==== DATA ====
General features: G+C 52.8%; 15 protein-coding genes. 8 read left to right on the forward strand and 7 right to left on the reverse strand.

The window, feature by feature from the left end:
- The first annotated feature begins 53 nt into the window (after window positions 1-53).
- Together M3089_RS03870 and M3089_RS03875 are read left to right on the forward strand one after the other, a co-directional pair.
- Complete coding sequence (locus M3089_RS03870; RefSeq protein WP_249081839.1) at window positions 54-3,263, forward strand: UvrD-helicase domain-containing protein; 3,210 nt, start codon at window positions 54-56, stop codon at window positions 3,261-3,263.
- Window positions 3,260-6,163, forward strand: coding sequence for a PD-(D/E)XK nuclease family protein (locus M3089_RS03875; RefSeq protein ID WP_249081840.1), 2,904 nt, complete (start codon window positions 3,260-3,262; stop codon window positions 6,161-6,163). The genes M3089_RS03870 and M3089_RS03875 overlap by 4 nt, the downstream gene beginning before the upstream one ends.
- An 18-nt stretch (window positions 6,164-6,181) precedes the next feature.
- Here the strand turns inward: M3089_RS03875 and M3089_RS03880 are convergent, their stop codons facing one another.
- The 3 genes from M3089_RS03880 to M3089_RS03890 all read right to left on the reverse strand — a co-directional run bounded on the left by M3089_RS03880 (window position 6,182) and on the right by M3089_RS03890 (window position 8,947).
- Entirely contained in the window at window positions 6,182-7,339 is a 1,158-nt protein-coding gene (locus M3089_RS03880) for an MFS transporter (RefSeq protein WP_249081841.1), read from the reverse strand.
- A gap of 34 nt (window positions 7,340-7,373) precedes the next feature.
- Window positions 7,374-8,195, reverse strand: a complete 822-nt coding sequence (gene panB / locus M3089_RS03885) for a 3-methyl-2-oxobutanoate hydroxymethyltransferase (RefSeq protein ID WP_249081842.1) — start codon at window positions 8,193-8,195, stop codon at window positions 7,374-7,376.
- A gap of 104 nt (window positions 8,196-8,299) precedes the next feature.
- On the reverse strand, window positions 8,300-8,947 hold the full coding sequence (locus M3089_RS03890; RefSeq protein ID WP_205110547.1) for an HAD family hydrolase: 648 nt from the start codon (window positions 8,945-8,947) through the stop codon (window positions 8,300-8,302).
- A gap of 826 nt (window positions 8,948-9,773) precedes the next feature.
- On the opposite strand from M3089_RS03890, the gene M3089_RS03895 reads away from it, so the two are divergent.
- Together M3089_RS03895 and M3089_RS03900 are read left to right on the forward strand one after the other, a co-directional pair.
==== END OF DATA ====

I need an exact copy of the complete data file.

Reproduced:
General features: G+C 52.8%; 15 protein-coding genes. 8 read left to right on the forward strand and 7 right to left on the reverse strand.

The window, feature by feature from the left end:
- The first annotated feature begins 53 nt into the window (after window positions 1-53).
- Together M3089_RS03870 and M3089_RS03875 are read left to right on the forward strand one after the other, a co-directional pair.
- Complete coding sequence (locus M3089_RS03870; RefSeq protein WP_249081839.1) at window positions 54-3,263, forward strand: UvrD-helicase domain-containing protein; 3,210 nt, start codon at window positions 54-56, stop codon at window positions 3,261-3,263.
- Window positions 3,260-6,163, forward strand: coding sequence for a PD-(D/E)XK nuclease family protein (locus M3089_RS03875; RefSeq protein ID WP_249081840.1), 2,904 nt, complete (start codon window positions 3,260-3,262; stop codon window positions 6,161-6,163). The genes M3089_RS03870 and M3089_RS03875 overlap by 4 nt, the downstream gene beginning before the upstream one ends.
- An 18-nt stretch (window positions 6,164-6,181) precedes the next feature.
- Here the strand turns inward: M3089_RS03875 and M3089_RS03880 are convergent, their stop codons facing one another.
- The 3 genes from M3089_RS03880 to M3089_RS03890 all read right to left on the reverse strand — a co-directional run bounded on the left by M3089_RS03880 (window position 6,182) and on the right by M3089_RS03890 (window position 8,947).
- Entirely contained in the window at window positions 6,182-7,339 is a 1,158-nt protein-coding gene (locus M3089_RS03880) for an MFS transporter (RefSeq protein WP_249081841.1), read from the reverse strand.
- A gap of 34 nt (window positions 7,340-7,373) precedes the next feature.
- Window positions 7,374-8,195, reverse strand: a complete 822-nt coding sequence (gene panB / locus M3089_RS03885) for a 3-methyl-2-oxobutanoate hydroxymethyltransferase (RefSeq protein ID WP_249081842.1) — start codon at window positions 8,193-8,195, stop codon at window positions 7,374-7,376.
- A gap of 104 nt (window positions 8,196-8,299) precedes the next feature.
- On the reverse strand, window positions 8,300-8,947 hold the full coding sequence (locus M3089_RS03890; RefSeq protein ID WP_205110547.1) for an HAD family hydrolase: 648 nt from the start codon (window positions 8,945-8,947) through the stop codon (window positions 8,300-8,302).
- A gap of 826 nt (window positions 8,948-9,773) precedes the next feature.
- On the opposite strand from M3089_RS03890, the gene M3089_RS03895 reads away from it, so the two are divergent.
- Together M3089_RS03895 and M3089_RS03900 are read left to right on the forward strand one after the other, a co-directional pair.